HASTINGS, Neb. – January is National Radon Action Month, and testing for Radon in your home isn't as complicated as you may think.

According to Michele Bever, health director for the South Heartland District Health Department (SHDHD), radon is a health risk in the 4-county health district, consisting of Adams, Clay, Nuckolls and Webster counties. 

“Radon forms naturally from the decay (breaking down) of radioactive elements, such as uranium, in the ground; 67% of the results from homes tested last year were above the Environmental Protection Agency (EPA) action level of 4 pCi/L,” Bever said. “Unless you test for radon in your home, there is no way to know how much radon exists in the air you are breathing.”

The EPA estimates that radon causes about 21,000 lung cancer deaths each year in the United States.

Brandon McDermott, radio host, Operations Manager and Program Director at KHAS Radio had previous experience with radon testing. He first learned about radon while investigating for a story about radon at a previous job in Lincoln.

“I learned how widespread [radon] was in Nebraska and I was completely taken by surprise because I was 30 years old before I even heard it was an issue,” he said.

For the story, he was connected with somebody whose husband had gotten cancer because of radon in their basement, and she was trying to get the word out about the effects of long-term radon exposure.

“I wasn’t a homeowner at that time, but it was something I wanted to be aware of and be mindful of going forward,” McDermott said.

The very first time their family bought a house, in Lincoln, their real estate agent brought up the fact that they should get it tested for radon, just to be safe. So, they requested the test and the sellers had it tested.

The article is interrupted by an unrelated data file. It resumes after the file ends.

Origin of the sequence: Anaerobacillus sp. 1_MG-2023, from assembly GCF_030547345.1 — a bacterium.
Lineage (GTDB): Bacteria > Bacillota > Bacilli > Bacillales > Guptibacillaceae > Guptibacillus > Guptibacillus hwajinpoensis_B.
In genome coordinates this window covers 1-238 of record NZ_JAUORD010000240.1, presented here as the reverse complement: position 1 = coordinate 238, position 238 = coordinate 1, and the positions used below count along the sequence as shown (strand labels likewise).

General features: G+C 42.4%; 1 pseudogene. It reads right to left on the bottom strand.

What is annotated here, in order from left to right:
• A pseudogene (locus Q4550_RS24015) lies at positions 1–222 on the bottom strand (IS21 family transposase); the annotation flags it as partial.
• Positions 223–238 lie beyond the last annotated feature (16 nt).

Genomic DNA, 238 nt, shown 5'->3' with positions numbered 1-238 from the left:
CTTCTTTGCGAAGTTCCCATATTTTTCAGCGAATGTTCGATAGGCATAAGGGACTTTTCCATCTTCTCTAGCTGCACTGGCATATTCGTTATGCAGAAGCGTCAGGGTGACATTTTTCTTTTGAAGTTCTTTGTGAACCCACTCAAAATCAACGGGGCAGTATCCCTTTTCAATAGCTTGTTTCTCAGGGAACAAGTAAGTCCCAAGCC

When the results came back with high radon levels, the sellers paid for the mitigation as part of the conditions of sale, which was included as an addendum to the purchase agreement. McDermott said “It wasn’t that big of a deal, within, I think, a week it was, they had put in a system on the side of our house. It was taken care of and we moved in.”

With previous experience under his belt, when McDermott was preparing to move to Hastings last summer, he asked his realtor if they could request a test for radon. “We had it tested and it was, again, high here in town. It was something that was very easy to find out.”

McDermott said the initial radon levels in the house here in Hastings were even higher than their Lincoln home. However, with both homes, installation of a radon reduction system brought radon levels down below the recommended action level.

While the mitigation was paid for by the sellers in both cases, McDermott said the cost for mitigation is worth it, and he would have found a way to cover it himself, if needed. “The cost is pennies, compared to what a life is worth and what that could mean going forward, you know, for my children, for myself, for my wife,” he said.

The cost of radon mitigation will vary depending on the size and design of the home. According to Forbes, radon reduction typically ranges in cost from $700 to $4000 and, nationally, most home owners will pay about $1,000.

Radon test kits are available at South Heartland (606 N. Minnesota Ave., Hastings, NE 68901) for $8. Kits may also be purchased at the Nebraska Extension offices in Clay, Nuckolls and Webster Counties and the public library in Superior. For more information, call SHDHD at 402-462-6211.